A panel of experts called for the federal judiciary to permanently adopt changes to proceedings forced by the COVID-19 pandemic, describing an opportunity to create a more transparent and accessible court system moving forward.
The House Judiciary Committee’s subcommittee on courts heard the testimony Thursday, where witnesses currently outside the federal judiciary urged Congress to take steps to help implement the permanent fixes, like authorizing a study of the effectiveness of accessibility measures and other policies adopted during the pandemic. A federal judge testifying on behalf of the Judicial Conference shied away from more dramatic proposals, like permanently allowing the livestreaming proceedings at the district court level, but agreed there were ways to improve the system.
The testimony was heard as federal and state courts across the country grapple with the fallout from the pandemic, which has left most courthouses physically empty, and events like jury trials and grand jury proceedings indefinitely on hold. However, courts have generally embraced holding other civil and criminal hearings through video or teleconferences.
“This pandemic was not the disruption any of us wanted,” said Michigan Supreme Court Chief Justice Bridget McCormack. “But it might be the disruption we needed to transform the judiciary into a more accessible, transparent, efficient and customer-friendly branch of government.”
McCormack noted her own court has been livestreaming arguments for years, well before she joined the bench in 2012. She said as the pandemic’s effects continue to be felt in Michigan, state officials have been regularly meeting to discuss best practices and determine what other reforms are needed.
Jeremy Fogel, the executive director of the Berkeley Judicial Institute at Berkeley Law School who previously served as a trial judge for the Northern District of California and other local California courts, said the pandemic has provided a trove of data on which recently adopted practices work best and could be made permanent features of the courts system.
“I don’t think we’re ever going back to where we were before,” Fogel said, adding that the pandemic provided an opportunity to rethink how the courts function.
Melissa Wasser, a policy analyst with the Reporters Committee for Freedom of the Press, said courts have generally allowed for more public access during the pandemic but individual districts have varying ways of announcing the remote proceedings, which can lead to interested parties or reporters missing out on the opportunity to observe.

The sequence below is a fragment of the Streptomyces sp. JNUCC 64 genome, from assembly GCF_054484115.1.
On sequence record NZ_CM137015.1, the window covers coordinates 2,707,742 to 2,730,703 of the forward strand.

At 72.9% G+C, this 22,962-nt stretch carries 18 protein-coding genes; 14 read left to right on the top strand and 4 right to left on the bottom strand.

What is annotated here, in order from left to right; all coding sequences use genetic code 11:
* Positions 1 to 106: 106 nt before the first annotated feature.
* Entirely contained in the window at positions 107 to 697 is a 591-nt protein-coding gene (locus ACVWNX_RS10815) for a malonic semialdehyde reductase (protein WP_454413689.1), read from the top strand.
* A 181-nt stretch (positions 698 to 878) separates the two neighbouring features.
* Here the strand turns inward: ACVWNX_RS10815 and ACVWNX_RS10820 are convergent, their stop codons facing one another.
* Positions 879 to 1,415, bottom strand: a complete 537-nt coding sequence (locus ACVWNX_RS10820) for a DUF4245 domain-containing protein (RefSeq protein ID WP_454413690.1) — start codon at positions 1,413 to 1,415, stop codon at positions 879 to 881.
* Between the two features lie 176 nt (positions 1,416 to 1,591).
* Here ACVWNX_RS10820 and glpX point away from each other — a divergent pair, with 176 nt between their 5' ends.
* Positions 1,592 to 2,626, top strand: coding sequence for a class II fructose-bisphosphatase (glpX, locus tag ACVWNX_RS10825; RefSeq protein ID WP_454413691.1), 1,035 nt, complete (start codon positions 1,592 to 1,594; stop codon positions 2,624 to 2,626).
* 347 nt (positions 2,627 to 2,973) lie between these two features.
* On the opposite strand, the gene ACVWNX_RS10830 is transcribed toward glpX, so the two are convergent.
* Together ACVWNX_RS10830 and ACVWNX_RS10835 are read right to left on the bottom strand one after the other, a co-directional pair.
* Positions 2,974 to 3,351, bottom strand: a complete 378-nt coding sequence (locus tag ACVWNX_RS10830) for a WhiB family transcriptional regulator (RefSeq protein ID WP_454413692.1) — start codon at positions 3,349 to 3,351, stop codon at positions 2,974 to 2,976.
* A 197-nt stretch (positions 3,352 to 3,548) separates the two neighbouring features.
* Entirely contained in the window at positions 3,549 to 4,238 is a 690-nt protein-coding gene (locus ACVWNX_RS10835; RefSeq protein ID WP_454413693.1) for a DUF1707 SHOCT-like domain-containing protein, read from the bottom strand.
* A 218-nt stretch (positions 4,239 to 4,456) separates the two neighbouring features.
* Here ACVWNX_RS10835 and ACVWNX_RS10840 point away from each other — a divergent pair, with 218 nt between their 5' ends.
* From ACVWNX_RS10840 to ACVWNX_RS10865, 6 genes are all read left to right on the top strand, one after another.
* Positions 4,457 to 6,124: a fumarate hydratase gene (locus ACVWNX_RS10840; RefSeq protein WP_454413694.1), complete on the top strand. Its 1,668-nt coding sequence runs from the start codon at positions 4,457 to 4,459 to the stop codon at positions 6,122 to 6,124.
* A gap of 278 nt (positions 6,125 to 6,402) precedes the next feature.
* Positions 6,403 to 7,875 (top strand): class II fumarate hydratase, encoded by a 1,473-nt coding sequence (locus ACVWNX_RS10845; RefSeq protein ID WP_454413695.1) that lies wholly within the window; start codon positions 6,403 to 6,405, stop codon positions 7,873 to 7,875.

Some at the hearing acknowledged that not every American can participate in remote court proceedings at their fullest extent. Rep. Martha Roby, the ranking member for the subcommittee, said not all citizens in her district in Alabama have access to the kind of technology needed to appear in court virtually.
U.S. District Senior Judge David Campbell, the chair of the Judicial Conference’s Committee on Rules of Practice and Procedure, acknowledged that lack of access to technology has been an issue during the pandemic, particularly for criminal defendants housed in local correctional facilities that weren’t prepared for the possibility of virtual court appearances. He said officials with the Administrative Office of the U.S. Courts have been able to provide that technological support. Wasser also noted that participants could call into hearings if they couldn’t use other kinds of software to appear at or track court proceedings.
While other witnesses said they supported moves like livestreaming district court proceedings when appropriate, Campbell steered away from those kinds of commitments, noting Judicial Conference rules generally block cameras at the trial courts. He directed lawmakers toward legislative proposals the judiciary has previously submitted, like making temporary judgeships permanent, to help with the backlog of cases once courts are back to their normal procedures.
Rep. Lou Correa also questioned the efficacy of studying changes implemented during the pandemic, saying he believes quick action is needed to make sure courts can continue to function as the virus remains in the U.S.
Fogel, who previously led the Federal Judicial Center, said there should be enough data immediately available to quickly push out findings, rather than taking a year or longer to examine the issue. Campbell also noted the judiciary’s intranet includes a feature where best practices from different courts are readily available, so individual courts can see what steps other jurisdictions are taking and adapt any that might work for their own.
Rep. Hank Johnson, chair of the courts’ subcommittee, noted at the start of the hearing that federal courts have had to make tough decisions in responding to the pandemic, balancing the health of the public with the need to carry out justice. However, he said the judiciary can become more equitable and accessible by “following the increasingly well-worn path started by many innovative state and local judges” and adopting those transparency measures, like livestreaming hearings.